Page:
There are many sports that people can perform when they are young and strong, but they lose the ability as age reduces capabilities like strength, speed, and short recovery time. However, lifetime sports are those that are not affected very much by age and can be performed over most of one’s life. Archery is one of those activities. Regardless of gender, age, most physical conditions and strength levels, archery can be practiced. Further, most people have no issue with the sport, so it can be practiced just about anywhere without conflict, as long as there is a range to safely shoot and hit targets. So if you’ve ever considered to try a new sport, archery may just be the option to pick up. Here are ten lessons that will make the effort worthwhile and enjoyable.
Start Your Learning with an Experienced Teacher
It’s not a hard concept to place an arrow on a bow, notch the end, pull back and launch it at something. The same can probably be said for golf. However, there’s a huge difference between just shooting an arrow and shooting with skill and grace. So starting off, the best step to take is to learn the sport’s basics from an expert. This will ensure that training is practiced correctly and injuries are avoided. Finding a professional coach or mentor can be done by joining a local archery club or hiring a coach. Both can provide instruction on the basics, allowing for a good foundation in archery before progressing further.
Rent Equipment First, Then Buy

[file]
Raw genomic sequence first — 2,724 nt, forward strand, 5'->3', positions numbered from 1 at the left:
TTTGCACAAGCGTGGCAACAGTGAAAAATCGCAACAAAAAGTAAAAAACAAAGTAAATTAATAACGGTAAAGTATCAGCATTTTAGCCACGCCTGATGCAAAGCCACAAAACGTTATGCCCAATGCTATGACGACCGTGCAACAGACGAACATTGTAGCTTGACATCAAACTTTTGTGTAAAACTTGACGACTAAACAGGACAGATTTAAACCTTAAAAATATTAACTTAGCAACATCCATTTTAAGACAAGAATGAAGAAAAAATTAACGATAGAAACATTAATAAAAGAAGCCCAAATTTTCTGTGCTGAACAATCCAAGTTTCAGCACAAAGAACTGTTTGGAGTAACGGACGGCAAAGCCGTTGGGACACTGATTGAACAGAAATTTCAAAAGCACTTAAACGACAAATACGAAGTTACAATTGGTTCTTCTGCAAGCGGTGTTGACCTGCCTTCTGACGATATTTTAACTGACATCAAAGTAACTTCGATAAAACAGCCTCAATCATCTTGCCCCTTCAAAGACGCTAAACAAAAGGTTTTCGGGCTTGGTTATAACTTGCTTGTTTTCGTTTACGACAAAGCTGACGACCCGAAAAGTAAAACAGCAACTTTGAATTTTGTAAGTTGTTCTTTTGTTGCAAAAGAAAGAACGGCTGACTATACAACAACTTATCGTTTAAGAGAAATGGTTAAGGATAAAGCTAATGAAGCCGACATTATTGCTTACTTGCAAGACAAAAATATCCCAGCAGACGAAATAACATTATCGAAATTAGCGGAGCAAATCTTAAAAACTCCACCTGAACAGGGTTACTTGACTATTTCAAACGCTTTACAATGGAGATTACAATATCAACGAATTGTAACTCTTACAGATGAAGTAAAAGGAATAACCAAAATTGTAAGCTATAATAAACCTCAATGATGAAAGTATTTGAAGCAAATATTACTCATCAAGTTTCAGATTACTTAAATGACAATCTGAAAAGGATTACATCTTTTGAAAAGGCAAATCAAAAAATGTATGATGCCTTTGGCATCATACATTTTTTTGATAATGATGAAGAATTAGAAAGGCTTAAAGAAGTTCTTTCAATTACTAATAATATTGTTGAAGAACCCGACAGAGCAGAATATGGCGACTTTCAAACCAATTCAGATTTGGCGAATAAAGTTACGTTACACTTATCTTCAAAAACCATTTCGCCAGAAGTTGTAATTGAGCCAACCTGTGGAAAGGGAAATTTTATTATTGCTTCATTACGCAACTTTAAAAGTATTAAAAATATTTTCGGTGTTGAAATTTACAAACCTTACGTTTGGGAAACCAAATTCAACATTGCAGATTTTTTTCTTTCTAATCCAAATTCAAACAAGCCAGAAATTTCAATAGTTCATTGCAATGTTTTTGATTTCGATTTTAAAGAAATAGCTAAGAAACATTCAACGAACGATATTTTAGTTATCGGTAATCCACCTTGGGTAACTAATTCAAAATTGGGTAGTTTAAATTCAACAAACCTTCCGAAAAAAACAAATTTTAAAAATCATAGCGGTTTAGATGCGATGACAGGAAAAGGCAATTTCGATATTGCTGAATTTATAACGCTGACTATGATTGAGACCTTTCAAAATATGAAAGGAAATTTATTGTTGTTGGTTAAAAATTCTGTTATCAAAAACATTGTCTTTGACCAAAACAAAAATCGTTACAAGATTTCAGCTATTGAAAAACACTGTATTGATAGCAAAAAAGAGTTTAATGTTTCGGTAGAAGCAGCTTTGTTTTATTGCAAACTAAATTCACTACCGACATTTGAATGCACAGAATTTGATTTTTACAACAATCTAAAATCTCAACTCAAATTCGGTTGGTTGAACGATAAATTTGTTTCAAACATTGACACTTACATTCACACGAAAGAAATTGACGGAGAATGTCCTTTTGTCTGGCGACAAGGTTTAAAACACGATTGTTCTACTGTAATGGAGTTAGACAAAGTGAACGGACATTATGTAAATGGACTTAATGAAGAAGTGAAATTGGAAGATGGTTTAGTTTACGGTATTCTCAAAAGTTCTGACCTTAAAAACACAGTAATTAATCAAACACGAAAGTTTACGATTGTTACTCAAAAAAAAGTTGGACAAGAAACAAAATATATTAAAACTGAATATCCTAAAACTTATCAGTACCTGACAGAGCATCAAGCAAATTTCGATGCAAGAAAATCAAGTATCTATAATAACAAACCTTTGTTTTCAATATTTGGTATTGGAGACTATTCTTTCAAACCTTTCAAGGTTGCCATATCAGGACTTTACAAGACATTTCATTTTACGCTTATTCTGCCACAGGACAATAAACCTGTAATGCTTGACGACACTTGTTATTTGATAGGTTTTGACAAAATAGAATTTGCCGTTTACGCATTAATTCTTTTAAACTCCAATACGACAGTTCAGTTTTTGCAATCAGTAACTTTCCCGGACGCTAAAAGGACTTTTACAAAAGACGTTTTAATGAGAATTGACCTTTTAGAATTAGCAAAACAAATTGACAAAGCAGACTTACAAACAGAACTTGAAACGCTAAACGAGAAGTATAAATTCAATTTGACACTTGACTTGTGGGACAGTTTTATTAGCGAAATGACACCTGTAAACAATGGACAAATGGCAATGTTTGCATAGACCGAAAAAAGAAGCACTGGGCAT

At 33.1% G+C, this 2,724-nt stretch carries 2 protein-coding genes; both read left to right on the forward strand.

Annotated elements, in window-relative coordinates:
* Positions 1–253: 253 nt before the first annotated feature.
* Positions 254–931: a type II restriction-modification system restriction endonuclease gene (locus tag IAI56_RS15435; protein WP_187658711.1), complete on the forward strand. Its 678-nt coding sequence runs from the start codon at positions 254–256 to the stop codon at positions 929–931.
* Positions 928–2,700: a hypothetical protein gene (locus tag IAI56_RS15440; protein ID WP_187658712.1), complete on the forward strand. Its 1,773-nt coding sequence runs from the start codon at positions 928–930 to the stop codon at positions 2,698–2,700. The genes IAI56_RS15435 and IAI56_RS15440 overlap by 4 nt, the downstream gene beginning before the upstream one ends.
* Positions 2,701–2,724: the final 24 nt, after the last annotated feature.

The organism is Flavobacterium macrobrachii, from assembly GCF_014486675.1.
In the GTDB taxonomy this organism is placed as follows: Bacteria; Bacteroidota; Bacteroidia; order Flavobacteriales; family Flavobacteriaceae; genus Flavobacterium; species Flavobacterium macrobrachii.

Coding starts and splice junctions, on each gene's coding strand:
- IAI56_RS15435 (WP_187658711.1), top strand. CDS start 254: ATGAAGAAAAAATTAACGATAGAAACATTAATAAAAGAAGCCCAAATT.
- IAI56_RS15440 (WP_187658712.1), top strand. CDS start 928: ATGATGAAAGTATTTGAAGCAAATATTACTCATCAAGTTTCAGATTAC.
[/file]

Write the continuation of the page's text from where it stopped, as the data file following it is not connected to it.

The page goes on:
Some folks get caught up buying the latest, best equipment for a sport when starting out. While the sports stores sure appreciate the sales and revenue, it doesn’t do much for learning archery or any new sport, for that matter. In fact, it could contribute to frustration when things don’t work out well at first, and then a person gets upset about how much money was spent.
Instead, beginners in archery are better off renting equipment at first. This reduces the startup cost considerably, and a person can decide later on whether to commit more after trying archery out for a while. This approach often works better as people don’t feel obligated to have to like a sport; instead, they adapt to archery without pressure.
Master the Basics
If you are truly interested in archery after a lesson, then mastering the basics are critical. There is a process to perfecting a basic archery shot which include subtle technique, finesse and precision. When a person can consistently master a shot with archery basics, then he has a strong base for enhanced performance as well as knowing how to avoid getting hurt.
Get in Shape
Like any sport, a person performs the activity better when they are in shape, both mentally and physically. Being fit allows a person to handle stress as well as perform technique without errors due to weakness or faltering. Proper archery fitness includes both cardiovascular development as well as strength-training, so both areas should be followed. An emphasis on upper body strength will provide direct results to archery as well, so pushups, stomach area, chest strength and back muscles should all be worked on. That said, other areas can’t be ignored. Muscle tears and strains often occur when one muscle group is developed but a connected part is still weak.